A valley lawmaker wants to help put a charge into the sale of electric vehicles in the commonwealth.
Sen. Emmett W. Hanger, R-Mt. Solon, has introduced legislation that would exempt plug-in vehicles such as the Chevrolet Volt and Nissan Leaf from the 3 percent state title tax for a period of three years.
The measure would save consumers about $1,300 on the purchase of a new vehicle, on top of the $7,500 federal tax credit.
General Motors representatives and Chevy dealers met with legislators in Richmond on Tuesday to promote the measure, and a new Chevy Volt was on display outside Old City Hall throughout the day.
Hanger said while he didn’t get to test drive the car, he was impressed with what he saw.
“It’s very nice,” he said. “It’s got the look and feel of a regular vehicle.”
Because the Washington metro area is one of a handful of test markets for the 2011 Volt, GM attorneys approached Virginia lawmakers about sponsoring the incentive, Hanger said.
“I’m sometimes hesitant to use tax policy for something like that,” he said, “but in this particular case, I felt the incentive was worth it.”
The state would be forgoing the tax revenue for a few years, he added, but the public benefits of alternative vehicles, including a cleaner environment, less dependence on foreign oil and economic development opportunities for Virginia industry, should trump any lost revenue.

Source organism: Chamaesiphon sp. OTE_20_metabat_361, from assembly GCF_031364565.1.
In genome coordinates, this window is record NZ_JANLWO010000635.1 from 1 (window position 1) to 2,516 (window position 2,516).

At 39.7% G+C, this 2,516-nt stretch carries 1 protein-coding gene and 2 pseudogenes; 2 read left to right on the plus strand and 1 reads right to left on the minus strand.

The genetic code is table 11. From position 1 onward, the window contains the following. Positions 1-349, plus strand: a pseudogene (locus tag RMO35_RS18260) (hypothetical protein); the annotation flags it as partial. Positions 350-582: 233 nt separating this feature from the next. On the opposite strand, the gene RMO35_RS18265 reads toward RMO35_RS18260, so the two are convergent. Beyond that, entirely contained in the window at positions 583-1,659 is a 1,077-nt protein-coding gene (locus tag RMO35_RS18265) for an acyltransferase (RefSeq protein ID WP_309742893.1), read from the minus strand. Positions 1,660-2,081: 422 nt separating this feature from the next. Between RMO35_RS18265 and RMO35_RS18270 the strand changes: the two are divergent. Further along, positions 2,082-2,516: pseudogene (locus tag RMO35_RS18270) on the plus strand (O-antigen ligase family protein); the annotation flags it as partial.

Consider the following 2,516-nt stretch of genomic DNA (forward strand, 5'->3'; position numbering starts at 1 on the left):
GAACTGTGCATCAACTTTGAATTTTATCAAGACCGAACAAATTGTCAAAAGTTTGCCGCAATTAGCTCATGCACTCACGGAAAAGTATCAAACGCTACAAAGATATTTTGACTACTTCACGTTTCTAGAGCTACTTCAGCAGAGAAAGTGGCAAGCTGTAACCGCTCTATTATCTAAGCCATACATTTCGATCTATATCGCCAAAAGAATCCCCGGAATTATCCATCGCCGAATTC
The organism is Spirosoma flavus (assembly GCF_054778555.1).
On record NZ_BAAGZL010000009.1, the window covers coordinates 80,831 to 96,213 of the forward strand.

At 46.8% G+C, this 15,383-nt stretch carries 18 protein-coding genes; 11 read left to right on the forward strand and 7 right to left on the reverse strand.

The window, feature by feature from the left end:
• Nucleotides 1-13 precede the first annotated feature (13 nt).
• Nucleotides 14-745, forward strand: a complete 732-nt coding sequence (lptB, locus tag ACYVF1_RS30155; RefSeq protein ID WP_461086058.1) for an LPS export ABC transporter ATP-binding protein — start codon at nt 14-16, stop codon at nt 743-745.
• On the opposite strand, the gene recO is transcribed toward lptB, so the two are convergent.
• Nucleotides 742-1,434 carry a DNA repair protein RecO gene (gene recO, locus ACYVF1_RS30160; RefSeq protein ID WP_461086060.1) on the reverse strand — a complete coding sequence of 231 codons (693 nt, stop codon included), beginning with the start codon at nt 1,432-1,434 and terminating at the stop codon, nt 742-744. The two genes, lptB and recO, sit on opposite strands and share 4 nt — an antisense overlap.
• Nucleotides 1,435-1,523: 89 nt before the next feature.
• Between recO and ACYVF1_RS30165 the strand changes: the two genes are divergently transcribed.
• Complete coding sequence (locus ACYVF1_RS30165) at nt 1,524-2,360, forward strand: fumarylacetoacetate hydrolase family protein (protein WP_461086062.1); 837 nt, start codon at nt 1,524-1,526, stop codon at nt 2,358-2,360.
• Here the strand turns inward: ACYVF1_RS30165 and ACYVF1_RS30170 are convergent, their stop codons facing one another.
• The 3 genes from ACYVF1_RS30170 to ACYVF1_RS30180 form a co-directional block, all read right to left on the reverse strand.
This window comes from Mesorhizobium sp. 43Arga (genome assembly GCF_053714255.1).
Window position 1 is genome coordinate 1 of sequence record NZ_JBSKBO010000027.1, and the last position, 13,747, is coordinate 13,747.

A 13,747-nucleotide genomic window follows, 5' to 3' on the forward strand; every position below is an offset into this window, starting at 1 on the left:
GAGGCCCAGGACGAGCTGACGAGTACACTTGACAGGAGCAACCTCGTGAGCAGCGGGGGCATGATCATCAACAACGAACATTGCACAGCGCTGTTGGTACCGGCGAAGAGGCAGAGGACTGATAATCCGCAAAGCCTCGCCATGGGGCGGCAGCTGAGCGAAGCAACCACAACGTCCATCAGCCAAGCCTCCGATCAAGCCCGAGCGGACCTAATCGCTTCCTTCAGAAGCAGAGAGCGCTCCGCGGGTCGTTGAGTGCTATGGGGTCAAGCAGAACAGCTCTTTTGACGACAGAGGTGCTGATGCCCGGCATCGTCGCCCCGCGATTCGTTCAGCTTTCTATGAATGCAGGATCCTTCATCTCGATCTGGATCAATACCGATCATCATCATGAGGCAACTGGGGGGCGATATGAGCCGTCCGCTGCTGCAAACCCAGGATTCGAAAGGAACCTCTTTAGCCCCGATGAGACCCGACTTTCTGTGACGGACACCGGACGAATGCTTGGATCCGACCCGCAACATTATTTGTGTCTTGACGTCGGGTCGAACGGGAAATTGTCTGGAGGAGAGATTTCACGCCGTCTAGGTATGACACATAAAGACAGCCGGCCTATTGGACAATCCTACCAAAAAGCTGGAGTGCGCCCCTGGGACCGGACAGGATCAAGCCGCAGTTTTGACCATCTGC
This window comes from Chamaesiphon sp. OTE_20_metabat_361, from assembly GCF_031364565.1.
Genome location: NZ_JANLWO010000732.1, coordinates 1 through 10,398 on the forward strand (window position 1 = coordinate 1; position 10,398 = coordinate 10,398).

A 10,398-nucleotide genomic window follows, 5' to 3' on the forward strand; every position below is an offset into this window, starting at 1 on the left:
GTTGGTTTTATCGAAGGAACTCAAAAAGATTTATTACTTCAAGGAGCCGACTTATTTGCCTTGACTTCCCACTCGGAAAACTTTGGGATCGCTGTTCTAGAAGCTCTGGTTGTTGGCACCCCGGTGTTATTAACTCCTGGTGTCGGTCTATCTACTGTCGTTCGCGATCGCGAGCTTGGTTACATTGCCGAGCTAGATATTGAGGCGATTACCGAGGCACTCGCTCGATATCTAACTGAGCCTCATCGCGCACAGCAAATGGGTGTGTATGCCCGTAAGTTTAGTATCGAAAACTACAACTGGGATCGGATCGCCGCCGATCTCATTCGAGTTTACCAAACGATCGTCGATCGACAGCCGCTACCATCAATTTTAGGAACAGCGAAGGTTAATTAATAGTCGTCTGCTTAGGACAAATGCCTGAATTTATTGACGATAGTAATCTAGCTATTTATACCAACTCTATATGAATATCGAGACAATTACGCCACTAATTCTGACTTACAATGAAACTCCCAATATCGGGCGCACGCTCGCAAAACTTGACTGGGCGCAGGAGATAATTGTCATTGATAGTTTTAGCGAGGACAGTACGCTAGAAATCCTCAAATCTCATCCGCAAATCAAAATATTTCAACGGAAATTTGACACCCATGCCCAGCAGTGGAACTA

“Plus, GM is a company that is on the rebound,” Hanger said. “They seem to be making the right decisions with their products and their marketing. … They’re a company that we want to do business with in Virginia.”
Since hitting the market late last year, sales of all-electric vehicles have been sluggish, and they’re likely to stay that way for some time because of limited supplies.
According to the Associated Press, GM sold less than 350 Chevy Volts last month, and Nissan’s sales totaled less than 10 Leaf sedans in the first two weeks of December.
Production is slowly ramping up, but if you’re interested in buying one, you’ll need to get your name on a waiting list.
Stutzman Chevrolet-Cadillac in Winchester lies just outside the Washington market, so it doesn’t yet carry the Volt. But proprietor Jim Stutzman said he hopes to sign on in 2012 when GM rolls out the vehicle nationwide.
“We’re getting a lot of questions,” he said. “I think there will be a lot of demand initially.”
The 2011 Volt has a range of about 40 miles on battery power alone. But it comes with a backup gas-powered generator that can kick in on the fly to recharge the car’s batteries, extending its range to 375 miles.
“For anybody who commutes from [Winchester] to Martinsburg or Front Royal, the Volt has the capability of driving 40-plus miles a day without ever using a drop of fuel,” Stutzman said.
“It’s definitely a game-changer,” he said. “Is it the answer to all of our powertrain issues with the internal combustion engine? No. But I think it’s a step in the right direction.”